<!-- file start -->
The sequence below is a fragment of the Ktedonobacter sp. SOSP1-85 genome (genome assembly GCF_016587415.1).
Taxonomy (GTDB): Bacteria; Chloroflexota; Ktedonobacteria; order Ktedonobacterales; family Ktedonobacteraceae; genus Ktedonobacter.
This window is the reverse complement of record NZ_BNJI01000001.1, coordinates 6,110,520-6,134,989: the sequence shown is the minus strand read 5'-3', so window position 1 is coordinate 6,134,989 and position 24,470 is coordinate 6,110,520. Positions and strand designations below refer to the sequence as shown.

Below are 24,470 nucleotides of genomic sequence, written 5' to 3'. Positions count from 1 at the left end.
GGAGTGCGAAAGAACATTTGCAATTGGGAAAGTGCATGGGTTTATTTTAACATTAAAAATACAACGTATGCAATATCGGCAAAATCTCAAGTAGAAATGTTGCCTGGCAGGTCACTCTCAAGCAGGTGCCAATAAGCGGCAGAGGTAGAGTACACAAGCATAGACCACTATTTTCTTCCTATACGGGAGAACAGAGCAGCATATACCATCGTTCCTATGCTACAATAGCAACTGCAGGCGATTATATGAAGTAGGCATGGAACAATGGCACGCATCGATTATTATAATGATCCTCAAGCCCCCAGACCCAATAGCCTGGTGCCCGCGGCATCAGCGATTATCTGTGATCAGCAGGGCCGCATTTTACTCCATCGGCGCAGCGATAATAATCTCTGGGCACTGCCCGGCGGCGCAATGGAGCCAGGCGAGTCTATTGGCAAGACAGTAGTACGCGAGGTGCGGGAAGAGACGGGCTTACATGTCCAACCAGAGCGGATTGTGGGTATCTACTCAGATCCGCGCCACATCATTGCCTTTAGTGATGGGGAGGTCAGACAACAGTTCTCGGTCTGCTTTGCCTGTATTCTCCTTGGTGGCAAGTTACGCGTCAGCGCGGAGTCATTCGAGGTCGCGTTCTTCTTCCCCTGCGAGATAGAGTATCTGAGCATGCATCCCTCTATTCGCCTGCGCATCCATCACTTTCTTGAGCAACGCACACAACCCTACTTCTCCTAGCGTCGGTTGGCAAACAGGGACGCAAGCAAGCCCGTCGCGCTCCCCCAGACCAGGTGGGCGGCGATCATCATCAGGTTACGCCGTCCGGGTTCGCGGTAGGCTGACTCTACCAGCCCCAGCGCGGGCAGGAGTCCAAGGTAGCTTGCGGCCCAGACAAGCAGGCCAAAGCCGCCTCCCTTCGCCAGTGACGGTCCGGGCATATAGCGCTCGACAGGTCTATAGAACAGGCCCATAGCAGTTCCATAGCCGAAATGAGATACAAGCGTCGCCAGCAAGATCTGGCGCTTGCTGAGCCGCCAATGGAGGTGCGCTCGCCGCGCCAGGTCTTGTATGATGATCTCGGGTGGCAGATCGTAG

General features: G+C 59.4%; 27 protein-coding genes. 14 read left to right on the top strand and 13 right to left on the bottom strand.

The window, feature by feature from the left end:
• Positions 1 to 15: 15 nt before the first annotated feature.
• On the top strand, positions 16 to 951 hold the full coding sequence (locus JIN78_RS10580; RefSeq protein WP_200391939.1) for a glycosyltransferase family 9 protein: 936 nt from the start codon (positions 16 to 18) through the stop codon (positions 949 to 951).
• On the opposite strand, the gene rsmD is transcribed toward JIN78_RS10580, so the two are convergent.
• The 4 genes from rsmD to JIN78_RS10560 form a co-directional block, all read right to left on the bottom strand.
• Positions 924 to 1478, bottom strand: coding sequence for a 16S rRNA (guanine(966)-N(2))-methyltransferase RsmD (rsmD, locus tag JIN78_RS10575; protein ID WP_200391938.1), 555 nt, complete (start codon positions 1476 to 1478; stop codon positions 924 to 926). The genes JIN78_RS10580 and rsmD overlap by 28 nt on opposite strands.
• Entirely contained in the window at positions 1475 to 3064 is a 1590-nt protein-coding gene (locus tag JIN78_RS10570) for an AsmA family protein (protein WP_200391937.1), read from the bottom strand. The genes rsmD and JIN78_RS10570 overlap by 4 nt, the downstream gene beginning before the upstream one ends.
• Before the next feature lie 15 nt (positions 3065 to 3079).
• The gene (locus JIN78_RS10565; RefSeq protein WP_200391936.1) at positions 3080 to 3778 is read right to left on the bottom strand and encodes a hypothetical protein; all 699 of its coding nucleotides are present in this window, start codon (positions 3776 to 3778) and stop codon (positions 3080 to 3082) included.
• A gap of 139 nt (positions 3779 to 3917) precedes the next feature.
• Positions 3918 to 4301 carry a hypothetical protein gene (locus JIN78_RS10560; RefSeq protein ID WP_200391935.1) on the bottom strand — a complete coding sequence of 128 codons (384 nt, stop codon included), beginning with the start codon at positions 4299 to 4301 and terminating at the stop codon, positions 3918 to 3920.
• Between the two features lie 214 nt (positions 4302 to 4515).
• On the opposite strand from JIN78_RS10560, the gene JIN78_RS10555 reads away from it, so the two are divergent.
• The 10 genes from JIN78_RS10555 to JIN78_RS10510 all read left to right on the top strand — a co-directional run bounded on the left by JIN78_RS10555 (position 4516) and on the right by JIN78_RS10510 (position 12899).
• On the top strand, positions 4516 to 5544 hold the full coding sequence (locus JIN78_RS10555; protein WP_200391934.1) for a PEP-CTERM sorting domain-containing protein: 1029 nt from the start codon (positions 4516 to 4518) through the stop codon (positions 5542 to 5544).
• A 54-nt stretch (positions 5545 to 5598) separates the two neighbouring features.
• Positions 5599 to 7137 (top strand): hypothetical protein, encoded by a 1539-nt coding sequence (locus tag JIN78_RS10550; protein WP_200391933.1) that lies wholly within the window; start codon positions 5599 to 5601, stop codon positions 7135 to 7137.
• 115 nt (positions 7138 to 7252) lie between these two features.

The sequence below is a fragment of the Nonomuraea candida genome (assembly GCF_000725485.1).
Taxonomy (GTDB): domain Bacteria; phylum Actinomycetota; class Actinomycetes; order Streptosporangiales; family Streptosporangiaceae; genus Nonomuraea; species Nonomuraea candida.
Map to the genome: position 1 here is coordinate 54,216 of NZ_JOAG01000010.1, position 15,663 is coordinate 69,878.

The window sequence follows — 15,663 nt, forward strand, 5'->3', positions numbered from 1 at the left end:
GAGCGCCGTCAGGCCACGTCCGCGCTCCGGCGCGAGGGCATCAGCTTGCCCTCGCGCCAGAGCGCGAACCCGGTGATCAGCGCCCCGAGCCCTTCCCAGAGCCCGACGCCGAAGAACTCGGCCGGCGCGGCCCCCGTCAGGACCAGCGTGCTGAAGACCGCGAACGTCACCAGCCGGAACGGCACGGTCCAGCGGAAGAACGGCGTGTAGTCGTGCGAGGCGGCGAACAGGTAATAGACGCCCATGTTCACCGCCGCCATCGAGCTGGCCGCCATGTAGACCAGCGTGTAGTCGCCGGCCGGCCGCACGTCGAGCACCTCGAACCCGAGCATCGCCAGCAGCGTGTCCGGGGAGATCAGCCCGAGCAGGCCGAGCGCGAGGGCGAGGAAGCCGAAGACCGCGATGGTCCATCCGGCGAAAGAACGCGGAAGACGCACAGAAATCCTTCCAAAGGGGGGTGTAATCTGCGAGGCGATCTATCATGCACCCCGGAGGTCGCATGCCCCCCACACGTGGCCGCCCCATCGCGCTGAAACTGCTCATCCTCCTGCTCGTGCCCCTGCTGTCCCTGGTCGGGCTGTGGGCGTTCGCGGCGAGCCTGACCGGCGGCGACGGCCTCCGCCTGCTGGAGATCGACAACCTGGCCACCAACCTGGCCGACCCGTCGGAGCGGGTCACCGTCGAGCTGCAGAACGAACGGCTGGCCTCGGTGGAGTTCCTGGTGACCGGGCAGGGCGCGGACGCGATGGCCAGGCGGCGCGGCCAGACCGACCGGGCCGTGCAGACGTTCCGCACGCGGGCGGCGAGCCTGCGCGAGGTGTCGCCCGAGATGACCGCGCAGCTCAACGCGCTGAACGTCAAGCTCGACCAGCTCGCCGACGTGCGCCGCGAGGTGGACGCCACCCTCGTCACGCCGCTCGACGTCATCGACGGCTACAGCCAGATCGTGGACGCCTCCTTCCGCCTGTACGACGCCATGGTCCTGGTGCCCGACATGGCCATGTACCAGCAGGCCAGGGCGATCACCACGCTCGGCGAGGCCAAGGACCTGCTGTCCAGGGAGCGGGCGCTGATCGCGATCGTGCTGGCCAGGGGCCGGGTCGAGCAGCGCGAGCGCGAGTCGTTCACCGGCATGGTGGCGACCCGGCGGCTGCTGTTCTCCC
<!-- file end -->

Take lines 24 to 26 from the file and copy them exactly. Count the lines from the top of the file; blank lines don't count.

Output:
• 115 nt (positions 7138 to 7252) lie between these two features.

The sequence below is a fragment of the Nonomuraea candida genome (assembly GCF_000725485.1).
Taxonomy (GTDB): domain Bacteria; phylum Actinomycetota; class Actinomycetes; order Streptosporangiales; family Streptosporangiaceae; genus Nonomuraea; species Nonomuraea candida.